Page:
I needed someone to tell me that even though sometimes I yelled at my kids or let them watch too much TV, that I was still doing a good job. That making mistakes is part of it. That waking up every day and trying as hard as you can to be the best person you can be is enough. That you fall short. But you get up and start over. And that is what makes you a good mom. Not being perfect. Not being a person who never messes up. With the notable exception of Gwyneth Paltrow, those people don’t exist. Those imaginary perfect moms are like the idealized New Year’s Eve or the “Pretty In Pink” prom moment that none of us actually got.
Realizing all that made me feel better. It also gave me some much-needed perspective. I have a family who tries to make Mother’s Day special for me every year. I have friends who get it and who love me, even though I’m a big weirdo. I began thinking about all of the moms who have nothing. Who work twice as hard as I do with half the resources to support them. I began thinking about the women who struggled to provide a home for their kids. Or who were brave enough to leave bad situations to make a better life for their families. For those women, Mother’s Day is just another Sunday. Another day struggling and living in need.
What better way to acknowledge Mother’s Day (and give thanks for my own blessings) than to honor moms living in homeless and domestic violence shelters? So that’s what I decided to do. I enlisted my friends Courtney and Christine from Naughty Betty (the world’s most amazing gift and greeting card company) and together we designed a bunch of hilarious Mother’s Day eCards for the Real World. Then we found a sponsor. The folks from Sweet Relish.com stepped up and offered to donate up to $10,000 to Shelter House (an organization that helps families struggling with homelessness and domestic violence).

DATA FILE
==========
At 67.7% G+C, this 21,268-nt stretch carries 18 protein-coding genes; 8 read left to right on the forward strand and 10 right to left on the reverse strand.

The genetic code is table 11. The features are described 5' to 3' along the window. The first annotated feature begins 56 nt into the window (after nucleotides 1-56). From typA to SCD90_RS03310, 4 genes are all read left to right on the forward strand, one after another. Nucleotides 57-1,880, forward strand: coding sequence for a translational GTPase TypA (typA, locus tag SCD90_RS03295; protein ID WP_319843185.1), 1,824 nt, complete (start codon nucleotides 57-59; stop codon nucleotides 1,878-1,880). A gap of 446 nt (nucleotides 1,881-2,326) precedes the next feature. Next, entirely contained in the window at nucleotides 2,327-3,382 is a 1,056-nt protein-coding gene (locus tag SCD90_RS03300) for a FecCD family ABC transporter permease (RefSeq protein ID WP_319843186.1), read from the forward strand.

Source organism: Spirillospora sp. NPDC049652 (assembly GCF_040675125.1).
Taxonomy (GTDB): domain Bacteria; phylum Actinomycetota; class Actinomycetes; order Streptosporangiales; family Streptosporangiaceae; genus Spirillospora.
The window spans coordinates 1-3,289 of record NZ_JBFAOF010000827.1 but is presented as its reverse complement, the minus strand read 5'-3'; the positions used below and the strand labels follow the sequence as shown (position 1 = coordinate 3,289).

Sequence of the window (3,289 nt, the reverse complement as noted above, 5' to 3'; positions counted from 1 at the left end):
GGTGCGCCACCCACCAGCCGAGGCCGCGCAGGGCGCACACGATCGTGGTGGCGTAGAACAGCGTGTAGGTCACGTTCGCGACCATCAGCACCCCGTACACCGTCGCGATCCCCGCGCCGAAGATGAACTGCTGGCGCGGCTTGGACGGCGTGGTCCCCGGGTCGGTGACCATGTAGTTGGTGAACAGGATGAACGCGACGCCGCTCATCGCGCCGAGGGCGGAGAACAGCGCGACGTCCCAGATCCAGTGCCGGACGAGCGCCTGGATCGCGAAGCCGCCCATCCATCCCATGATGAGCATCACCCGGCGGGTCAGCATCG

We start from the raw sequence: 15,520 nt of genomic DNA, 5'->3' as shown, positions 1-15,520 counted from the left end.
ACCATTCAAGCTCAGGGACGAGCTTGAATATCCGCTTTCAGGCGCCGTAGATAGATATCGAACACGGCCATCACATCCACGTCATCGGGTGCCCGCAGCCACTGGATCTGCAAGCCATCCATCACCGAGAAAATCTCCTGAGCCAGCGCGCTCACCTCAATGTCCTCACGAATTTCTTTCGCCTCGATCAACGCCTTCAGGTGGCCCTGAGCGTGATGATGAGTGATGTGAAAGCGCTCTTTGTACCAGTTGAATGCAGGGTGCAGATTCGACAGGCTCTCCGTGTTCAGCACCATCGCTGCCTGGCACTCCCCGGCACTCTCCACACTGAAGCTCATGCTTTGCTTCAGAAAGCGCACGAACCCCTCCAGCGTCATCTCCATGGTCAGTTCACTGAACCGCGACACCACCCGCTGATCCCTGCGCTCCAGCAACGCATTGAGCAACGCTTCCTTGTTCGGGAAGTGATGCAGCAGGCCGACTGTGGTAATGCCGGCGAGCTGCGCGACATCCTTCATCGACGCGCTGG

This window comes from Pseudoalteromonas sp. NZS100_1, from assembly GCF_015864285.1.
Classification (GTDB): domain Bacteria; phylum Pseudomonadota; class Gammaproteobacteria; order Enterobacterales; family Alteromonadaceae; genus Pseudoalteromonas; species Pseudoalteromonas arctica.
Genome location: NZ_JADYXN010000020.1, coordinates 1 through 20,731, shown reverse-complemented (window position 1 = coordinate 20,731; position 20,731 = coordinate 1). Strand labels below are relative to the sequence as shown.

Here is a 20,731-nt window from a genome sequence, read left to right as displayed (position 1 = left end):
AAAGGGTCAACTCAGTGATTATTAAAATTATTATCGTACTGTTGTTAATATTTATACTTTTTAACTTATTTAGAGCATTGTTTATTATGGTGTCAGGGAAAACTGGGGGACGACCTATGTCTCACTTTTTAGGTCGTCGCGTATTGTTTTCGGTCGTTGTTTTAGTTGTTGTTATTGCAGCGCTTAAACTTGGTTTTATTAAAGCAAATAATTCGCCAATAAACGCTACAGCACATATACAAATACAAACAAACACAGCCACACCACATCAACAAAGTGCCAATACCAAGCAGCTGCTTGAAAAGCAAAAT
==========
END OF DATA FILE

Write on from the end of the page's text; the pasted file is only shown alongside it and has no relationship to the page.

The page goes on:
So here’s how you can help moms in need this mother’s day: check out our eCards, and if you like them, share them! The more they’re shared across the internet, the more money Sweet Relish will donate. We think the cards are pretty awesome on their own, but if you factor that they’re going help families who need it, we think they could go viral.
Editor’s Note: In a post for an ongoing series, Dr. Harley A. Rotbart, a Parents advisor, will be guest blogging once a month. He will be offering different advice, tips, and personal stories on how parents can “savor the moment” and maximize the time they spend with kids. Read more posts by Harley Rotbart from this series.
First conceived by Julia Ward Howe (the composer of the “The Battle Hymn of the Republic”) in 1870, advocated by Anna Jarvis in 1908, and officially established by President Woodrow Wilson in 1914, Mother’s Day has become a proud American tradition that is now observed in more than 70 countries worldwide. A 2010 study by VIP Communications found that Mother’s Day has the highest phone call traffic of the year, exceeding Valentine’s Day and New Year’s. Another 2010 study, by the Society of American Florists, found that more than one quarter of all floral purchases in the U.S. each year are for Mother’s Day. Everyone knows everything there is to know about Mother’s Day, and writing about it is a little like writing about love or money or religion: What more can anyone say about it that hasn’t been said? Well, for the first time in the century since it became a national holiday, I think it’s time for a fundamental change to the Mother’s Day ritual. Drum roll, please…